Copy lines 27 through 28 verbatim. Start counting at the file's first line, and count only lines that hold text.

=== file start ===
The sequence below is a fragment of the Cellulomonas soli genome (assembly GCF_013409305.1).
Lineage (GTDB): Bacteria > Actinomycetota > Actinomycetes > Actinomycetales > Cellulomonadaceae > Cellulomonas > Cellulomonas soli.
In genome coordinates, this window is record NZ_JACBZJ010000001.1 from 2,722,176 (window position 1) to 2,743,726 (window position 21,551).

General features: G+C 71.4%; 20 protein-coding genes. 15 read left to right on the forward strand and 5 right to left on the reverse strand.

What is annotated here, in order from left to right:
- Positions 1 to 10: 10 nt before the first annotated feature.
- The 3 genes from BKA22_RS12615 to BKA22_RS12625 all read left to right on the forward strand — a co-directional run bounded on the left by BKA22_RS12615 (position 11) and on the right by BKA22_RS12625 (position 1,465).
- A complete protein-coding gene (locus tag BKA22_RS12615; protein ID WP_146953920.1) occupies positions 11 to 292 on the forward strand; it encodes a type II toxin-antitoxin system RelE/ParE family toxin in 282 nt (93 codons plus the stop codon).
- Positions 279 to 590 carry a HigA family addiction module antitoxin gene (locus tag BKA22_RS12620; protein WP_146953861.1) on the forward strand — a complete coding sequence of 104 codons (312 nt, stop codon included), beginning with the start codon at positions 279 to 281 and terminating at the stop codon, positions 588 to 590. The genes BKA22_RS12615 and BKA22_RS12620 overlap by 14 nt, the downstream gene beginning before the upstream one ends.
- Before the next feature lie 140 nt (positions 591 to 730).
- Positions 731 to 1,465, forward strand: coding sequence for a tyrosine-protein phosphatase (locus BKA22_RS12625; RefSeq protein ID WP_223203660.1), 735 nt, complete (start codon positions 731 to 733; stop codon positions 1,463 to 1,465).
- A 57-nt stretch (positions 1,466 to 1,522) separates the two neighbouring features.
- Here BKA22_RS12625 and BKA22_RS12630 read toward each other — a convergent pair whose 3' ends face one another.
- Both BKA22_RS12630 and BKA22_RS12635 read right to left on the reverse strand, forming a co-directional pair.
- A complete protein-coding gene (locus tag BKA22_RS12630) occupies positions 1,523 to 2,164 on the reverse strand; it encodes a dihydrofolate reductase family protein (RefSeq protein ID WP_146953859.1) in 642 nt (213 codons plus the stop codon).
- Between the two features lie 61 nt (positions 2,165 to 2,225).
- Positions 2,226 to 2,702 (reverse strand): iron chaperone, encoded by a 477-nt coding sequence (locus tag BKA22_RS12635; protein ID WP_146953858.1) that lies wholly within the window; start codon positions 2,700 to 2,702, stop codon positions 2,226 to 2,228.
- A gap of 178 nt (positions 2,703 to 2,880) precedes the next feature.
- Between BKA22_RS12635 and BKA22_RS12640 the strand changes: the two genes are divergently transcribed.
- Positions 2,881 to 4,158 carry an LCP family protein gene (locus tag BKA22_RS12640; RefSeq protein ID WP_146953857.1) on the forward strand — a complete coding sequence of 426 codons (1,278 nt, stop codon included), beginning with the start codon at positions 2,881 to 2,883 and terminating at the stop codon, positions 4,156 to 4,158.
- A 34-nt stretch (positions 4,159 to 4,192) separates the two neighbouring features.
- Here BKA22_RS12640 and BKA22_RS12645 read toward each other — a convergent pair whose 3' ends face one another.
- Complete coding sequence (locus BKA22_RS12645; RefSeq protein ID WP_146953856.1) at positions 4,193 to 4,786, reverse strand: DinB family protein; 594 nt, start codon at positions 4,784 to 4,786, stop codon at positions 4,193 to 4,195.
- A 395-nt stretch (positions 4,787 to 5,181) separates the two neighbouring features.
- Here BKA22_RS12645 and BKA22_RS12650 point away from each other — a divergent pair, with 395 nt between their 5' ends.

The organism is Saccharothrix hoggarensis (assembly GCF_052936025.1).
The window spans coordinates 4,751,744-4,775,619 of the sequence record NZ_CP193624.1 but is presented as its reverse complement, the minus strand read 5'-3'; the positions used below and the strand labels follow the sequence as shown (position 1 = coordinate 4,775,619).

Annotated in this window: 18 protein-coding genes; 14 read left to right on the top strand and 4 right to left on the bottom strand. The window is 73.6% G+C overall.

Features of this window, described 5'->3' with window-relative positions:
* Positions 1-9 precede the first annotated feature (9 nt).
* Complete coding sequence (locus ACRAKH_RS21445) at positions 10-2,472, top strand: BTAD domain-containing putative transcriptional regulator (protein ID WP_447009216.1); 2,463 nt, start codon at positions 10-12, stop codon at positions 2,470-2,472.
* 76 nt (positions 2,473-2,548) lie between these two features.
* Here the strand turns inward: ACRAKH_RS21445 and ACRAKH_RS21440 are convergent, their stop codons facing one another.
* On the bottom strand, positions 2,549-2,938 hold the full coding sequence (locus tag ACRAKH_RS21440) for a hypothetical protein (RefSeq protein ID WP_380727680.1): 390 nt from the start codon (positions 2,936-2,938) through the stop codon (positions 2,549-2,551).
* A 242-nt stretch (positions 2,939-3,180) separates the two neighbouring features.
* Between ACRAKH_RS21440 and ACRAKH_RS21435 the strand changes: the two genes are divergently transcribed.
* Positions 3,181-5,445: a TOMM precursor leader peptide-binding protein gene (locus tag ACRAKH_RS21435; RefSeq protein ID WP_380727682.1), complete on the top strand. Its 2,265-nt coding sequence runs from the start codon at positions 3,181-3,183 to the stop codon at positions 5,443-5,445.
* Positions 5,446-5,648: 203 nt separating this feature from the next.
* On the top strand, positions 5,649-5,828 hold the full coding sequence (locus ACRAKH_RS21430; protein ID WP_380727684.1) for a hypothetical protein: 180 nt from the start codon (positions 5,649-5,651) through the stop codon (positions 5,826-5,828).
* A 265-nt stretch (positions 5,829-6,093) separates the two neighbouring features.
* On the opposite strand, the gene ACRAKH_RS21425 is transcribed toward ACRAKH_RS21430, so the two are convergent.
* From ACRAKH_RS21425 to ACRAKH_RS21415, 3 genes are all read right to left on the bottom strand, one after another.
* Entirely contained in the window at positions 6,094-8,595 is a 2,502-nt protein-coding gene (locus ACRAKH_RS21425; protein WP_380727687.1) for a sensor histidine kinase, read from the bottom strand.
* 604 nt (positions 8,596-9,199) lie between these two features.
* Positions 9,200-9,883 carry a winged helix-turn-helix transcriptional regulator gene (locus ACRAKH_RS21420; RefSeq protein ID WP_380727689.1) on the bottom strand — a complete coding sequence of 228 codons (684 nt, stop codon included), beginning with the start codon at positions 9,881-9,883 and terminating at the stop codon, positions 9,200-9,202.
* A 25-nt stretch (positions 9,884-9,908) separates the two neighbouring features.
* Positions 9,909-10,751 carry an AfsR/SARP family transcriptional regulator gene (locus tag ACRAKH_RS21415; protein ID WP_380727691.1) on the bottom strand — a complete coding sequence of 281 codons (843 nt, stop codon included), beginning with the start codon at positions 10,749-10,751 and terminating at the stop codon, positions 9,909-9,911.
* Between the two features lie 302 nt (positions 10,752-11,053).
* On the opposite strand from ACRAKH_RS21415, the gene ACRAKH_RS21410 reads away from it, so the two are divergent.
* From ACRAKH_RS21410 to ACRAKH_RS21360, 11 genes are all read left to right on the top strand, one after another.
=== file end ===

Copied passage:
The window spans coordinates 4,751,744-4,775,619 of the sequence record NZ_CP193624.1 but is presented as its reverse complement, the minus strand read 5'-3'; the positions used below and the strand labels follow the sequence as shown (position 1 = coordinate 4,775,619).

Annotated in this window: 18 protein-coding genes; 14 read left to right on the top strand and 4 right to left on the bottom strand. The window is 73.6% G+C overall.